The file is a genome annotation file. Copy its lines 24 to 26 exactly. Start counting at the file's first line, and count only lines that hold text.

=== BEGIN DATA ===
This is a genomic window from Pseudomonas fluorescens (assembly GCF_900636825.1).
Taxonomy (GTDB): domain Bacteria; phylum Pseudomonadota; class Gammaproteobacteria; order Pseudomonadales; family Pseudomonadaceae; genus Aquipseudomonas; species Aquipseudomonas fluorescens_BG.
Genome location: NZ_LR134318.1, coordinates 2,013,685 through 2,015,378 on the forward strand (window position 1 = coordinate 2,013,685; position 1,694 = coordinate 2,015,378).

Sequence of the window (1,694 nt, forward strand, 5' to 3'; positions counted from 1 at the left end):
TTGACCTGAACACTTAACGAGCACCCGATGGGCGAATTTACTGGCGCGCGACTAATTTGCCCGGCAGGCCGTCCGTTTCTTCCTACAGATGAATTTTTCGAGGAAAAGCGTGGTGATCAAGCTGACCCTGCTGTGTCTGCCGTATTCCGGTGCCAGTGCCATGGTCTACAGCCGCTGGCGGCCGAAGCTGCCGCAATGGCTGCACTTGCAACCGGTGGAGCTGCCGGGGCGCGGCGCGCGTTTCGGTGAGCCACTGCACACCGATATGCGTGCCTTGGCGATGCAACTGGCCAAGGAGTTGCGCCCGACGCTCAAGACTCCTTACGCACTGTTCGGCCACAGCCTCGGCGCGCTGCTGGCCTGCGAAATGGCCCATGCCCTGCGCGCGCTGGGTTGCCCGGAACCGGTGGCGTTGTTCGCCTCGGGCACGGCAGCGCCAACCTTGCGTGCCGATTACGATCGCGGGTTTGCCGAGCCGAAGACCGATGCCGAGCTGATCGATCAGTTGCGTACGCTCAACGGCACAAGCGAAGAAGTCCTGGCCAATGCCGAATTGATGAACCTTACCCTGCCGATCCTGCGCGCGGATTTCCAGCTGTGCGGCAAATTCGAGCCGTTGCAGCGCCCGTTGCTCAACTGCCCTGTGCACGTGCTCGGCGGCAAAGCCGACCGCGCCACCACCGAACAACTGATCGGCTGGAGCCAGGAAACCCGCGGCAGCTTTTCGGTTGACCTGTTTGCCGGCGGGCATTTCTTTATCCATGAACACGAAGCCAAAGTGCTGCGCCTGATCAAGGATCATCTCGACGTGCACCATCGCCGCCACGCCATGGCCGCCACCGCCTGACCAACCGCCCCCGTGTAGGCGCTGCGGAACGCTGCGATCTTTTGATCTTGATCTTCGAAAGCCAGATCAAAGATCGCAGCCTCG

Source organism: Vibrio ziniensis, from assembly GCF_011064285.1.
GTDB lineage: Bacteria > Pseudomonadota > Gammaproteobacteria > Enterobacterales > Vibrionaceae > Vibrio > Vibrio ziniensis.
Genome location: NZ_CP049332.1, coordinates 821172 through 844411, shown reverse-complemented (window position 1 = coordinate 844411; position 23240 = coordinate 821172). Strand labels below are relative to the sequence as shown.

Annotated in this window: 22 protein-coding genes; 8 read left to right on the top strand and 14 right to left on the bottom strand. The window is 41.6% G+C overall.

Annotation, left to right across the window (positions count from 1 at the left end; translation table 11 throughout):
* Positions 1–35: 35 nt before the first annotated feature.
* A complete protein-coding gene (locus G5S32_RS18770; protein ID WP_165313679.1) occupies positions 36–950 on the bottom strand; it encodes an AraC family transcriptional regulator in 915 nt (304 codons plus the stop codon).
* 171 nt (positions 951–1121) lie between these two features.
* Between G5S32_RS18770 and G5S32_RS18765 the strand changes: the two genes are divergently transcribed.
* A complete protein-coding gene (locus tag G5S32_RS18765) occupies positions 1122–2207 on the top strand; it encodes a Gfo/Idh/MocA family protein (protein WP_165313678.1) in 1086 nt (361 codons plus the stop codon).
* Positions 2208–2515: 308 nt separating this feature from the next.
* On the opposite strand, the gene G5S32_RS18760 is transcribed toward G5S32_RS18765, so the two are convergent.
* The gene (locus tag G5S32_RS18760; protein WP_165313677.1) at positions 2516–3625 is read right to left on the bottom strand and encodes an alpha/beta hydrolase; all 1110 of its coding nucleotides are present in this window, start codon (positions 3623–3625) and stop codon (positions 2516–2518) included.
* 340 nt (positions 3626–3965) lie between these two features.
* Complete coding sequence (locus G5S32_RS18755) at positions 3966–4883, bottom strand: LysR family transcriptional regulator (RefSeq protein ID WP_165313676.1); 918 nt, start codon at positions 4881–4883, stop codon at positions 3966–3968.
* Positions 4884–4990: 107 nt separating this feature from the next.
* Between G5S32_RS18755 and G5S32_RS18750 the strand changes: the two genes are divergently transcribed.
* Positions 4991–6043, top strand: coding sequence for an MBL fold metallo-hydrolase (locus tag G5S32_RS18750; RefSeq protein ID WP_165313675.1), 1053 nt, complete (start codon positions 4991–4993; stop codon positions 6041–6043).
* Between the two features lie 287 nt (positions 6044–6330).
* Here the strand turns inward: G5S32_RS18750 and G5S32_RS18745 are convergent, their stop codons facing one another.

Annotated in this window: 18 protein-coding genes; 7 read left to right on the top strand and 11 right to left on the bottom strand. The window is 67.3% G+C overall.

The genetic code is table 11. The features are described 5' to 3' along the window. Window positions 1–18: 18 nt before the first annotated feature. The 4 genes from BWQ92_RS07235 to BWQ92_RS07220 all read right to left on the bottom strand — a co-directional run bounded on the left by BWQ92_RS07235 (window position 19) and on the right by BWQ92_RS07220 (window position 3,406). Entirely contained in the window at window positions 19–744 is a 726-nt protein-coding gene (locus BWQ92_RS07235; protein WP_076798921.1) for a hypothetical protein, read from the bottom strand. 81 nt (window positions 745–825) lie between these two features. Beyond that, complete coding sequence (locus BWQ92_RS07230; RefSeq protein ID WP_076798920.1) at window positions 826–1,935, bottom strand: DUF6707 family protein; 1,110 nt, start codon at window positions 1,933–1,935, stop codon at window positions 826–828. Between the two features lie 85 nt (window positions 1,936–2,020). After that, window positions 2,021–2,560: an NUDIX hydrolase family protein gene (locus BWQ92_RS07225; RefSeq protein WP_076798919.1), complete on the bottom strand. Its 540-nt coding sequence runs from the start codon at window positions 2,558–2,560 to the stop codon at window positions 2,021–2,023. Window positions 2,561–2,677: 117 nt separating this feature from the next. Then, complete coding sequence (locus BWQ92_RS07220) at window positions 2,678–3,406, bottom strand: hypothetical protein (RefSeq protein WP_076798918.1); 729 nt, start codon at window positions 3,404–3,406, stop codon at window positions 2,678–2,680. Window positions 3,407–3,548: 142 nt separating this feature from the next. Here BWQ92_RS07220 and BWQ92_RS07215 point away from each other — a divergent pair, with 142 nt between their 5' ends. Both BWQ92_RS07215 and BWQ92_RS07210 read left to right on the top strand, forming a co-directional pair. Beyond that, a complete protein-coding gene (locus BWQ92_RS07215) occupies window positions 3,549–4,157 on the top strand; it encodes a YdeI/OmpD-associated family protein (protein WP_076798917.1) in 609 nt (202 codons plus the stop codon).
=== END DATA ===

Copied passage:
* Between the two features lie 287 nt (positions 6044–6330).
* Here the strand turns inward: G5S32_RS18750 and G5S32_RS18745 are convergent, their stop codons facing one another.

Annotated in this window: 18 protein-coding genes; 7 read left to right on the top strand and 11 right to left on the bottom strand. The window is 67.3% G+C overall.